Sunday, December 23, 2012

MISC. MANGA, *Slayers Special

With the original Slayers manga and light novels being a huge success, creator Hajime Kanzaka decided to go back and cover some of the earlier days of explosive sorceress Lina Inverse before she met up with Gourry, Amelia, and Zelgadis. Prior to that, Lina began on her journeys usually being plagued by the busty bikini-clad loudmouth known as Naga the White Serpent, a skilled-enough sorceress in her own right, but constantly trying to outdo Lina as both a rival and sometimes ally. This portion of the "Young Lina Inverse Chronicles" was first done in a spinoff prequel manga titled Slayers Special. Several of these chapters became the basis for some of the Slayers anime movies and OVA episodes, as well as tie-ins to some of the video games. But this 4-volume manga was the main take on Lina and Naga's whirlwind tour.

Several of the adventures with Lina have Naga tagging along somewhere in each chapter, and sometimes at the beginning of one, but each one is all over the map. From either gratuitous trips to the beach, the search for the perfect cuisine, or being hired to watch over wannabe squires, helping necromancers getting over their fear of zombies, the possibilities seem endless. Some of them later get adapted into OVAs where Lina and Naga are confronted with the true horror of their exact mirror opposites.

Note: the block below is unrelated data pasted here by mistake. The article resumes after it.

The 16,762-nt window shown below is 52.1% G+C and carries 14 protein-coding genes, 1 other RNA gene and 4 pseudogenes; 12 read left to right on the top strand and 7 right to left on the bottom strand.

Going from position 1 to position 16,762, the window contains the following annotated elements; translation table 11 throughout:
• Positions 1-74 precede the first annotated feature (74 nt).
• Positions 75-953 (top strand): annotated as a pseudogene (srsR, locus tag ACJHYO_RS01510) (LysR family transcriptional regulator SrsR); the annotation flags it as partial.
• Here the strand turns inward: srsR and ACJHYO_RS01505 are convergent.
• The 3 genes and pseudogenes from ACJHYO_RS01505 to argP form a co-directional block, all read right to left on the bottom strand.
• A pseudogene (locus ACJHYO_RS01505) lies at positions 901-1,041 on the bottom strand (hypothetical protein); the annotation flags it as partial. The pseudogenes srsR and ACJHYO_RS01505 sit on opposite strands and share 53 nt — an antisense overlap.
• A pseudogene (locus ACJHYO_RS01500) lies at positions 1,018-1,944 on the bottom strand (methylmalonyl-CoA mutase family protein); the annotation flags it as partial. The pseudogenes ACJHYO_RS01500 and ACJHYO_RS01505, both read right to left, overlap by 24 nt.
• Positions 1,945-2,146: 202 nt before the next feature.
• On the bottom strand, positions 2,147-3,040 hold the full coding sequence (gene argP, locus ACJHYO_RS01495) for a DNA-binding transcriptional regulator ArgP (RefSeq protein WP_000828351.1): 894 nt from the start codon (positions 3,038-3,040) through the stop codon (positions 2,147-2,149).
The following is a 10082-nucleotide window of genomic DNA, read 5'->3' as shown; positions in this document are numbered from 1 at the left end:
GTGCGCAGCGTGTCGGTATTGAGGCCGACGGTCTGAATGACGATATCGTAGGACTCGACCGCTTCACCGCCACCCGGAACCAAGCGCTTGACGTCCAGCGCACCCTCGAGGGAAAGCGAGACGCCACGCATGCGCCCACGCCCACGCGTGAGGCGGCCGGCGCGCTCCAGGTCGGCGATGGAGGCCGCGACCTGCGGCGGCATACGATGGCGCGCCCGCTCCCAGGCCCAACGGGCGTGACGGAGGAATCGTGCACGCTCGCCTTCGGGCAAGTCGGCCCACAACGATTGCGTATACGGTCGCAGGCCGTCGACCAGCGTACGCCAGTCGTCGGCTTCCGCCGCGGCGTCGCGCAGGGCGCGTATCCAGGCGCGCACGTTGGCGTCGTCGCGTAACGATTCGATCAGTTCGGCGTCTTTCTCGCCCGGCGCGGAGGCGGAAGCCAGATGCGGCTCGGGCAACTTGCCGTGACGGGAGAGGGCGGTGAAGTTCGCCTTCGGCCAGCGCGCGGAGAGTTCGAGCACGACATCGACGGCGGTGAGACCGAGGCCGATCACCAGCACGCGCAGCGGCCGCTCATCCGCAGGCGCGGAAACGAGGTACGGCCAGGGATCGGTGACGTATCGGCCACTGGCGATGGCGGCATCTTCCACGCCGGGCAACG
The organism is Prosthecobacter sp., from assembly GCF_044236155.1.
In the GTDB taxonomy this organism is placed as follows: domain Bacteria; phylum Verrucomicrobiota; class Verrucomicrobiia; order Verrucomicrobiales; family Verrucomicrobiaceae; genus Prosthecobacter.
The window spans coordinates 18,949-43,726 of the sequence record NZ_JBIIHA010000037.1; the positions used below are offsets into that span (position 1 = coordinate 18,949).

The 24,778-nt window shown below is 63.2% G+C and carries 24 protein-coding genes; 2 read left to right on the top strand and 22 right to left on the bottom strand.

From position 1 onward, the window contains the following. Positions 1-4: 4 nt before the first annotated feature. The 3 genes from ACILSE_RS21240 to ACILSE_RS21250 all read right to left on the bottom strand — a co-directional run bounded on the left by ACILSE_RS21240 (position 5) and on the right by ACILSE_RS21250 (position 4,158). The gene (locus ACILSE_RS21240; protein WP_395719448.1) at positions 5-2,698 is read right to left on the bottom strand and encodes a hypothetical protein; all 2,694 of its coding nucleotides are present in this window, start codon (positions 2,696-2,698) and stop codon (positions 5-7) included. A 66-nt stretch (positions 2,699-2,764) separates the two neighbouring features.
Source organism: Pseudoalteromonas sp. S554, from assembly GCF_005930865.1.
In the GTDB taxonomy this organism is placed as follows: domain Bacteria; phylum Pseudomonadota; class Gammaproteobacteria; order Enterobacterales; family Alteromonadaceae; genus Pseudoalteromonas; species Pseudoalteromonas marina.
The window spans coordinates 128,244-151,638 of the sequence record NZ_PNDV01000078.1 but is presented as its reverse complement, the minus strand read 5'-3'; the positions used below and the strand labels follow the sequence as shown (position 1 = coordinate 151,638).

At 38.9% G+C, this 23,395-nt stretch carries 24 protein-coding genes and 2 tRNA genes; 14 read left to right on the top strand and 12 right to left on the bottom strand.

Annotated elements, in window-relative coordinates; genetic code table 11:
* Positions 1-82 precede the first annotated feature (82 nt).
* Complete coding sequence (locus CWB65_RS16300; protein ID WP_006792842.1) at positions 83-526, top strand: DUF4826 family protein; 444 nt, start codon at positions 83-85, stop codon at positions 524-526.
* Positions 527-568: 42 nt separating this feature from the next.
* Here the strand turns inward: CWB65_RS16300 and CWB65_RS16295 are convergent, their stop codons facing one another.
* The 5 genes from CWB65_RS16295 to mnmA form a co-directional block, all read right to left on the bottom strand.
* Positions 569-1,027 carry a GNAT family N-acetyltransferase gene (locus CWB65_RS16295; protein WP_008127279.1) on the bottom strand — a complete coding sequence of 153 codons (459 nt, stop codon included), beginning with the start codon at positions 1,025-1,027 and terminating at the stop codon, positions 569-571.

There are a few stories that get stretched out for more than one chapter though. Lina and the young soreceress Shia have to protect a dark crystal from a demonic Vegita-looking creep with intentions on taking over the world. Another where our heroines disguise themselves as maids to uncover a plot by some nefarious bandits is a real kneeslapper. Alot of them have Lina being more involved with the Magic Guild and going on various missions for them. Some stories act as callbacks to later chapters, like where Lina has to deal with more than one outlaw using her name which eventually has none other than an early appearance by Ameila searching to being her to justice. There's even an earlier meeting between Lina and Amelia's father, Prince Phil, which is pretty much how it was done in the TV series minus Gourry.

CPM Manga did the adaptation of this, which has some "Americanized" lines thrown in for mostly no reason, and they also sort of broke theire tradition with the first two volumes printed in left-to-right, and then the next two in right-to-left. It's worth getting all four volumes, even though they aren't numbered. Definitely a choice pic for fans of D&D and Asterix.

Saturday, December 22, 2012

Happy Holidays

ANI-MOVIES, *The Princess And The Frog

Disney has gone back to its 2-D roots with this fresh take on the story of The Frog Prince. This might be because they wanted to get some additional income from potential younger viewers who just wanna see a good story instead of a whole digital eye-orgy from Pixar.